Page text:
Nepeta ‘Six Hills Giant’ alongside the Hydrangea

Whilst there, I also found yet more blue flowers in the form of Nepeta ‘Six Hills Giant’ (Catmint) which I was attracted to more by the buzzing sound first rather than the colour. As i picked it up, the bees were following me in protest of me taking their food. I’ve now planted this towards the sunnier end of the garden. I moved the Tarragon French ‘Artemisia Dracunculus’ because it really hasn’t looked very happy and the vigorous growth of the courgette was beginning to intrude.

I spotted a slightly desperate-to-escape pot of Nasturtium ‘Peach Melba’ and so picked that up too. I figured that I could put some of these into the wicker basket pot with the aubergines. I’m aware that Nasturtium can also ward off some garden pests and that the young leaves are good in salads too. They’ve got a chance.

I also had time to pop over to Huntingdon Garden and Leisure, where I picked up a tray of Marigold ‘French Double Mixed’. These plants look sturdy enough to withstand those home-moving little pests, and I will be planting these in the gaps that I’ve made through pruning the Campanula ‘Persicifolia’ back.

Rocket returns to earth

A second wave of Rocket has been set; the first Courgette is almost ready for picking; the Aubergine’s patiently await planting out; and the Campanula begins seeding.

Today I planted (launched?) the second wave of Rocket ‘Skyrocket’ into my windowbox. The first batch had germinated within three days – but these have been planted in warmer temperatures and also in a slightly different compost – so we’ll see how these fare.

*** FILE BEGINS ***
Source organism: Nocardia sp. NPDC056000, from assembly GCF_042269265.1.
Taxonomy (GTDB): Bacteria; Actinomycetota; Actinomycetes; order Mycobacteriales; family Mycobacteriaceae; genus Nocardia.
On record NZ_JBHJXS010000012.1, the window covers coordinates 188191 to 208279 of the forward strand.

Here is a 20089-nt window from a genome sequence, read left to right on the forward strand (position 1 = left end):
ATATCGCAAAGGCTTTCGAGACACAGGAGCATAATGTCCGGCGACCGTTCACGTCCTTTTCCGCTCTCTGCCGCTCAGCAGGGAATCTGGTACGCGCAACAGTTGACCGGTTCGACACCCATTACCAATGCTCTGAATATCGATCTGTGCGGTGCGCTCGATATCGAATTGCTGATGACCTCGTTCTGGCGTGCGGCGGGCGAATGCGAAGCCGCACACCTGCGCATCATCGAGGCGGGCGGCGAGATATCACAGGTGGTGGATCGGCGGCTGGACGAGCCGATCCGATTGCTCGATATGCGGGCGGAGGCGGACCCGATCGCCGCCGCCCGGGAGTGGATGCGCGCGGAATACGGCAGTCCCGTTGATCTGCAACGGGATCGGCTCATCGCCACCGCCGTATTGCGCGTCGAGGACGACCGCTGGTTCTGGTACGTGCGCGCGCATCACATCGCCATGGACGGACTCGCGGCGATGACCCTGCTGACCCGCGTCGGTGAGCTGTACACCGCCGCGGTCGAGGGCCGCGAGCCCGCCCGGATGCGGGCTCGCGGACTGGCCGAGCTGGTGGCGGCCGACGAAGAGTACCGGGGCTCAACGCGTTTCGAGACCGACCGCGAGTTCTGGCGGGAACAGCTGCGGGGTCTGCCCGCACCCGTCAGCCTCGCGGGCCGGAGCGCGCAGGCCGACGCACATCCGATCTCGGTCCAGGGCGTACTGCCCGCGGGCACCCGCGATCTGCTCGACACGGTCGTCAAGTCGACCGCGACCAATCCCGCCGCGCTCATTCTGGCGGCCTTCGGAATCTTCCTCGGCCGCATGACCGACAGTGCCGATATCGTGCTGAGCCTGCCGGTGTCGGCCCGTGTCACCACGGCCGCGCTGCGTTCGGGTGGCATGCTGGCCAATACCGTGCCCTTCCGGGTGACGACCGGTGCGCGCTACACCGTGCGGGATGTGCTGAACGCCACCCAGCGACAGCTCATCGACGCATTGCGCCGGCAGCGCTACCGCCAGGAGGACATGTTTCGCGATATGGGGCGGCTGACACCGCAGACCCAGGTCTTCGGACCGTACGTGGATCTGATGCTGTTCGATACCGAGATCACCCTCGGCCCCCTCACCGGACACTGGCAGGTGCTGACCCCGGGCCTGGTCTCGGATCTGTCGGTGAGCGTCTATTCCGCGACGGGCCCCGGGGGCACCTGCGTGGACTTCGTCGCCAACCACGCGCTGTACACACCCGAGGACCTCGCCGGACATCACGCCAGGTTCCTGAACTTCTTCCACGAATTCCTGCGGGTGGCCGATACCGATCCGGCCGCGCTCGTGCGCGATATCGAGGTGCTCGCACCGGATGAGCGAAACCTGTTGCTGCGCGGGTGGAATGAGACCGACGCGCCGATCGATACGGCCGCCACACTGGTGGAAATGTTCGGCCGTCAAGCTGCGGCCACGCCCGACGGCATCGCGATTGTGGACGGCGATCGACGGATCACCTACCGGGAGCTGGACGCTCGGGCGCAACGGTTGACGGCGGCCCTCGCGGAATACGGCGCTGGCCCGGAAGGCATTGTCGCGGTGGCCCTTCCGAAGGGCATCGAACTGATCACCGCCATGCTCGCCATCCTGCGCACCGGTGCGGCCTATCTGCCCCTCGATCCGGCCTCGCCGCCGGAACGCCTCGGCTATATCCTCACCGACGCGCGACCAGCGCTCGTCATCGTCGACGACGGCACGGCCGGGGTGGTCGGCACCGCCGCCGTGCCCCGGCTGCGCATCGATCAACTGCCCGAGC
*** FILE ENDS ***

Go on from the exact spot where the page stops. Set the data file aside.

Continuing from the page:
Rocket Skyrocket is sown

I found the last batch had the peppery taste, but the leaves were far from being as big as the ones on the seed packet or as big as the ones that you’d get if you bought one of those (overpriced) bags of rocket from your local supermarket.

I’m a serial buyer of bagged Rocket because I generally eat salad leaves every day, but I found that the previous wave of Rocket just wasn’t producing enough and was spending a lot of time just sending up flower buds that seemed to appear every other day.

Maybe the differences with this second round will help to achieve a better crop.

Speaking of crop, this week I expect to pluck the very first Courgette ‘Black Beauty’ from my two plants. They are both producing them but the plant at the sunnier end of the garden has been a bigger plant, and ahead of the one in the slightly shadier part of the garden (close to where last year’s one had been). This year of course, I’m also feeding them with the Doff Portland Tomato Feed, so this might attribute to the slight boost as well.

I’ve also collected seeds from the Campanula ‘Persicifolia’ which show up every year. It’s now finished and so where there were once beautiful spires of white or blue flowers, they are now covered in little brown pods ready to guarantee next year’s blooms.

The bees come into the garden – loving the Digitalis ‘Primrose Carousel’ (the Foxglove)  and in particular the blueness of the Lavender. I’ve struggled repeatedly to catch a photo of a bee on any of the flowers in my garden – either because the bee is moving too fast, or the wind is frantically flinging the plants around… but it looks like i might have caught one at last.

A bee collects pollen from Lavender
No prizes for spotting the bee.

To do…

This weekend’s duties include planting out the Aubergine ‘Black Beauty’ plants with supportive canes (one of them seems a bit wobbly) in one of those wicker boxes (which i’ll need to buy), plus fill in any gaps in the borders with plants.